The position was so clearly stated that migrants encamped at the border celebrated when Biden won. "This is not only a Biden victory. We migrants also won, and we are very happy," one asylum seeker in Mexico told BuzzFeed News in November. "Seeing Trump once again sit on his throne would have been fatal for us."

Trump may not be back on his "throne," but the king's policies outlived him. 

In December, Biden's choice for Domestic Policy Council director, Susan Rice, told Spanish-language TV that no one should "believe those in the region peddling the idea that the border will suddenly be fully open to process everyone on day one. It will not." At the time, it seemed strange that she would call her boss's campaign promises "peddling an idea," but Biden himself soon provided clarity.

"It will get done," Biden told reporters. "But it's not going to be able to be done on day one." During the campaign, Biden enthusiastically promised to welcome more asylum seekers, but now he characterizes the arrival of more applicants at the border as a "crisis" that would "complicate what we're trying to do." Biden might as well have been quoting Trump, who had constantly used the same specter of a "crisis" to eliminate asylum and impose other restrictions throughout his term. 

In January, Biden signed his first immigration executive orders. He required a review of the country's current asylum policies, but the CDC's health declaration and the expulsion policy that came with it would persist. He attempted to freeze most new deportations of noncriminals, but not for recent border crossers and asylum seekers.

While ports remained completely closed to asylum applicants, advisers quietly leaked to reporters that they planned to include Trump's metering policy as part of Biden's grand plan to fix asylum after they reopened. When Biden called for "guardrails" for the asylum system in December after the election, those same advisers explained what he really meant were "limits being set on the number of people allowed through." Never mind that Congress never approved any caps on asylum.

Biden's DHS did exempt unaccompanied children from the immediate expulsion policy, so they are now transferred to shelters, foster care, or family members who are already in the United States. Mexico has started to refuse to accept some expulsions of non-Central American immigrants in certain places, so a few families who crossed to request asylum are now being released from custody into the United States to await hearings rather than immediately expelled.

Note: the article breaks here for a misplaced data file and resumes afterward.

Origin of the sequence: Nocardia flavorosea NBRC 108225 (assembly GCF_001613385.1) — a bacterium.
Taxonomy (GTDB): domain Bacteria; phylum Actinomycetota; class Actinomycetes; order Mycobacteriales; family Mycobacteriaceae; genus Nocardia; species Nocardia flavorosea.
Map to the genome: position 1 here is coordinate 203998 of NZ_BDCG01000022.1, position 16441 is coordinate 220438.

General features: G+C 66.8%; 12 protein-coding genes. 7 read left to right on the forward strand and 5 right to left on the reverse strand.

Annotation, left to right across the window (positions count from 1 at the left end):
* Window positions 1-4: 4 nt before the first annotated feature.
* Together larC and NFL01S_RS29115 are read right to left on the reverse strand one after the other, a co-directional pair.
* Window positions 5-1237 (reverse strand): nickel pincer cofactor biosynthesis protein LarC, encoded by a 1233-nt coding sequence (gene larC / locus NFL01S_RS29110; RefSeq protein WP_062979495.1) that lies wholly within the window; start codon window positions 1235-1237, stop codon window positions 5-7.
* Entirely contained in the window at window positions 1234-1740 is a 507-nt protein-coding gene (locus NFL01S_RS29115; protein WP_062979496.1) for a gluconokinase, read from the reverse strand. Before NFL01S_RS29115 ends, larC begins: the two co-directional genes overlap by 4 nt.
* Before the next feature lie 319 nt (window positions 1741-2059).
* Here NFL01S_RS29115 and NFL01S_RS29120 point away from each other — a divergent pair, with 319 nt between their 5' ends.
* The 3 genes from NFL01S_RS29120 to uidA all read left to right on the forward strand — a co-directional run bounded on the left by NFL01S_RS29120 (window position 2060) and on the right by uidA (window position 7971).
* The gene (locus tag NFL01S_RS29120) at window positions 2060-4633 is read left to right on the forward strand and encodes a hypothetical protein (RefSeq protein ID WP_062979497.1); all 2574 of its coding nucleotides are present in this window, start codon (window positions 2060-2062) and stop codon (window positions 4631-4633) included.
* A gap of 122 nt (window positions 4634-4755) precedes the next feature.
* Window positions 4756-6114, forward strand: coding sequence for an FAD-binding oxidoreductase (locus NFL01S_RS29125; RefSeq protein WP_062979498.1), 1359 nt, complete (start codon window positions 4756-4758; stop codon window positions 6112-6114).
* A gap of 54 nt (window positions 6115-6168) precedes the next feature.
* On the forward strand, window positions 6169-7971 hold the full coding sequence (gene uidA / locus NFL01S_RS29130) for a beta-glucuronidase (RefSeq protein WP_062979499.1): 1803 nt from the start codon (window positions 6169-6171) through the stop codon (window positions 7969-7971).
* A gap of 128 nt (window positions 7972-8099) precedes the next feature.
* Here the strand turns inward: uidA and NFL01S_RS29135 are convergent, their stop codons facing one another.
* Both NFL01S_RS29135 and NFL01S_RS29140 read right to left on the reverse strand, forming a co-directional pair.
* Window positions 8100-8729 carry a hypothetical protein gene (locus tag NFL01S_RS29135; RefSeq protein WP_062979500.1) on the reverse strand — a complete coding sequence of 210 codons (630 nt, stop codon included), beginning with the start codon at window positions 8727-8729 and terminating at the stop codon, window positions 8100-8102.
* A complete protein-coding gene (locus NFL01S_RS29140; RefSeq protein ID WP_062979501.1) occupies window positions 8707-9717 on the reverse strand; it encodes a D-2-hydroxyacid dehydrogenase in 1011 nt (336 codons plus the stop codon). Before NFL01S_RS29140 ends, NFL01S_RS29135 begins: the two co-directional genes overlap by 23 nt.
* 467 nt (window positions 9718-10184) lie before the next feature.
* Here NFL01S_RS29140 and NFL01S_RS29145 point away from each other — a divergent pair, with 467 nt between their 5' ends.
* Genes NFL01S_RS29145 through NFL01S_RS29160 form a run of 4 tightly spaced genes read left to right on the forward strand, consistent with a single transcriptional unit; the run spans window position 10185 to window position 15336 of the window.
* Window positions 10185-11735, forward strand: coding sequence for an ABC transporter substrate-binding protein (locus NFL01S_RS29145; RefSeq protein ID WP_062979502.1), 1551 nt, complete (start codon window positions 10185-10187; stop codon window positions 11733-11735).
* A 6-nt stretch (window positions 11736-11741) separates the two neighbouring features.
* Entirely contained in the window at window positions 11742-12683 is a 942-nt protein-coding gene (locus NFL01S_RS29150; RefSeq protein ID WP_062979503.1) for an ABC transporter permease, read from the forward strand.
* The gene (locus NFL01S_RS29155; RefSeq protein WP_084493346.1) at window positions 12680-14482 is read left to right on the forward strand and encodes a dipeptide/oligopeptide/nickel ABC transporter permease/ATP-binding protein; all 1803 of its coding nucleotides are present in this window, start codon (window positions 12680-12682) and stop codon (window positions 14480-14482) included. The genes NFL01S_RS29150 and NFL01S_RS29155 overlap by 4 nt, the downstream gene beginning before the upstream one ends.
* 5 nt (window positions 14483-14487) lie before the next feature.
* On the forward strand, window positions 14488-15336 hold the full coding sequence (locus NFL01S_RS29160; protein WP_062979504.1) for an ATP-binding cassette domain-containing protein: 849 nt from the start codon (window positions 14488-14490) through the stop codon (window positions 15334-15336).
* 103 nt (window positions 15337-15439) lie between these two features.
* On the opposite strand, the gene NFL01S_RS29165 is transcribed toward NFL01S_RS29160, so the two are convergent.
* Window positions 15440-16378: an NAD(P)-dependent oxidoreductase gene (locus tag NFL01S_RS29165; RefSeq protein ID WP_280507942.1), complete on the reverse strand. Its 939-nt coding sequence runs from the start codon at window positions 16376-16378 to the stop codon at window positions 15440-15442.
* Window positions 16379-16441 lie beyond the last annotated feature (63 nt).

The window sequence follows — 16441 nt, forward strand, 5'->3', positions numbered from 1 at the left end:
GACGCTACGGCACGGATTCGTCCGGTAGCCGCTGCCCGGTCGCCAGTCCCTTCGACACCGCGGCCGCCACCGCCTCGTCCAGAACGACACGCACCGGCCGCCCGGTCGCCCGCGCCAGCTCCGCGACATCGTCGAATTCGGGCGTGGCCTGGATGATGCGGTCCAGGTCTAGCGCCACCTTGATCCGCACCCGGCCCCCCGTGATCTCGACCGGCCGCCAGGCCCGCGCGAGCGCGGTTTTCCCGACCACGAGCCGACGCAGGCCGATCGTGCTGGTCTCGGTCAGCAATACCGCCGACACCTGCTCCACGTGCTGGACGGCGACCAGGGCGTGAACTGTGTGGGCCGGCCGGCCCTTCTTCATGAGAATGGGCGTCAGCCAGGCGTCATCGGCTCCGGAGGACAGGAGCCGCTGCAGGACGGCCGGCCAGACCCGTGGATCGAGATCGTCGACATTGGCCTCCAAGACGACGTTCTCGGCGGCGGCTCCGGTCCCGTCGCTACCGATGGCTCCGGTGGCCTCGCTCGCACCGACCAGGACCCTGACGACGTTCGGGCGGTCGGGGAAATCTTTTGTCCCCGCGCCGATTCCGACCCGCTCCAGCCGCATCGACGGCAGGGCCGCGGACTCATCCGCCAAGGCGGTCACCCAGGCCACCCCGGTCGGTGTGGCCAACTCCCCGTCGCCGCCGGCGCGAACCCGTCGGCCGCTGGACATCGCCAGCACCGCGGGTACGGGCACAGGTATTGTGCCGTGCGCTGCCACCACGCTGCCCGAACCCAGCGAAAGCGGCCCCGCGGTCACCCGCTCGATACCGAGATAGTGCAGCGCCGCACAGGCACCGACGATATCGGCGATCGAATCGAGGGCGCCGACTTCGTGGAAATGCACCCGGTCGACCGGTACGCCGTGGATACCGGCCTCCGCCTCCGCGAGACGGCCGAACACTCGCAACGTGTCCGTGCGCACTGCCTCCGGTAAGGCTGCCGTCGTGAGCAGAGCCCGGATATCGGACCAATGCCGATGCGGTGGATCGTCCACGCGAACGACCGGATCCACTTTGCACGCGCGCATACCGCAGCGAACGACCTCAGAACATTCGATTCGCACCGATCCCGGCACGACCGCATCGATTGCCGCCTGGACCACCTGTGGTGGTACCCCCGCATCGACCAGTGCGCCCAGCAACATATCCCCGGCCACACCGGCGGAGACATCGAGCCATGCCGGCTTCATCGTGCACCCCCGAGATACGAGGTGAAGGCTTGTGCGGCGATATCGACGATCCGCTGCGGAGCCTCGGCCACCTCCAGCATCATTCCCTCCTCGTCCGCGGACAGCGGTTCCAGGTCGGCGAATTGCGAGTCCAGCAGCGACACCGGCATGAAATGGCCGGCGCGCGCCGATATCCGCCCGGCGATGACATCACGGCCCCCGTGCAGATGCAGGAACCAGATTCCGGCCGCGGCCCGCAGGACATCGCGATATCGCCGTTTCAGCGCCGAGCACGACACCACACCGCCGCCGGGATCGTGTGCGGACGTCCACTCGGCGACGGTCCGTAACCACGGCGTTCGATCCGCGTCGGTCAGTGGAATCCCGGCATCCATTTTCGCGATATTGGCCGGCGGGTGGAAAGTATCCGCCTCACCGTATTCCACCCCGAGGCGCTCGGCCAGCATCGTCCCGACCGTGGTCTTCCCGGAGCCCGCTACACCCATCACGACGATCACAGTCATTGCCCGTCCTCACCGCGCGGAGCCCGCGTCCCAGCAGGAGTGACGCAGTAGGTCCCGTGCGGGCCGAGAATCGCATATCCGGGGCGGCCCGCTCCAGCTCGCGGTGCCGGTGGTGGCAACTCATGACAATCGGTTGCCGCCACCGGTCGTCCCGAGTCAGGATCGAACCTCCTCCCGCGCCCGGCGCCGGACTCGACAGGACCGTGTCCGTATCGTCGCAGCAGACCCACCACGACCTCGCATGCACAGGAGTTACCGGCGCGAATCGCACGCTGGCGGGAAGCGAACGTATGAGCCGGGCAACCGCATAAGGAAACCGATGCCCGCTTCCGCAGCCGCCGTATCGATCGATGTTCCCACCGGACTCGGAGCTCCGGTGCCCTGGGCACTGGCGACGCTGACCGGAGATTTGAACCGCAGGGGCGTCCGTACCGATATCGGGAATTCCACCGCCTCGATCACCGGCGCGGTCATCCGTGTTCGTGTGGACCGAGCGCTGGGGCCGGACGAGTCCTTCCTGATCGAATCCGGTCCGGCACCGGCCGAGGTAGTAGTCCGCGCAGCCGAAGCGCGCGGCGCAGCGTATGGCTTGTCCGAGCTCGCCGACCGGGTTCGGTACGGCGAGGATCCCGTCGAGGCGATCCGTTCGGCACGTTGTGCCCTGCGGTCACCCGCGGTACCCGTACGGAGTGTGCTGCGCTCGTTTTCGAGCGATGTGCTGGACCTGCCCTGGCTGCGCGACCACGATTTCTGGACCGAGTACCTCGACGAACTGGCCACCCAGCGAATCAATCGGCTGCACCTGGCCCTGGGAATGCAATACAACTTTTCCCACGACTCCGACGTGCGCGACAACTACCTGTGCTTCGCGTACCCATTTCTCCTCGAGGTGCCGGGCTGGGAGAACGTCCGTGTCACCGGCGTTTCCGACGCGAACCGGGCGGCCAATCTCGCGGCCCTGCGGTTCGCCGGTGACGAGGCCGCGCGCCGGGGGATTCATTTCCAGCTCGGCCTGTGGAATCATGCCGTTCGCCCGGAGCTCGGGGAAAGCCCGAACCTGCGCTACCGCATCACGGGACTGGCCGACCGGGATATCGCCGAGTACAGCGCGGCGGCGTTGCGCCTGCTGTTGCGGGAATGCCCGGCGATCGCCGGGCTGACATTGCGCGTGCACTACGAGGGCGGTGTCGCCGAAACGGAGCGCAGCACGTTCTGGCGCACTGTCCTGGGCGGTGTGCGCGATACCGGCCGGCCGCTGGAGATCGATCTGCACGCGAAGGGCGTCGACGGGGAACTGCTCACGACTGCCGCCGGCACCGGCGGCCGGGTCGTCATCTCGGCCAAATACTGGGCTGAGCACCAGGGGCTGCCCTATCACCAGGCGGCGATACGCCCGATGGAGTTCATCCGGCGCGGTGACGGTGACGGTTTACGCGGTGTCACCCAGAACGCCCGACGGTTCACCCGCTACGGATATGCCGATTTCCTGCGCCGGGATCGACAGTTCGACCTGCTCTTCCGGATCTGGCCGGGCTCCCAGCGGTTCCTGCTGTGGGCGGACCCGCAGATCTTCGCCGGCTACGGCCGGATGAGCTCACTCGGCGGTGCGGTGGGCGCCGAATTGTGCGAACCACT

Biden has announced a plan to slowly begin to let MPP participants wait for their hearings on U.S. soil. But the tentative plan—letting in a trickle of about 600 additional asylum seekers per day only after advanced screening and negative COVID-19 tests—stands in marked contrast to the bold policies proposed by candidate Biden in 2020. In June 2019, before MPP and the CDC expulsion policies, DHS encountered and processed more than 4,600 undocumented immigrants per day at or between the ports along the border.

In 2021, Biden has so far chosen to move slowly. Overall, his border policies resemble a slightly less strict version of Trump's policies. As White House Press Secretary Jen Psaki told reporters in February, "The vast majority of people will be turned away."

What about legal immigration? During his 2019 State of the Union address, Trump told the nation that he wanted people to come here legally "in the largest numbers ever." Ironically, it would be the third straight year that legal immigration declined. 

At first, Trump reduced the flow of legal immigration using a thousand little cuts. One of his first acts was "extreme vetting," which involved banning migrants from several majority-Muslim countries and massively increasing the length and complexity of the required immigration paperwork. In the name of "security," the new forms asked vague gotcha questions that often necessitated the involvement of an attorney, increasing the costs to obtain visas.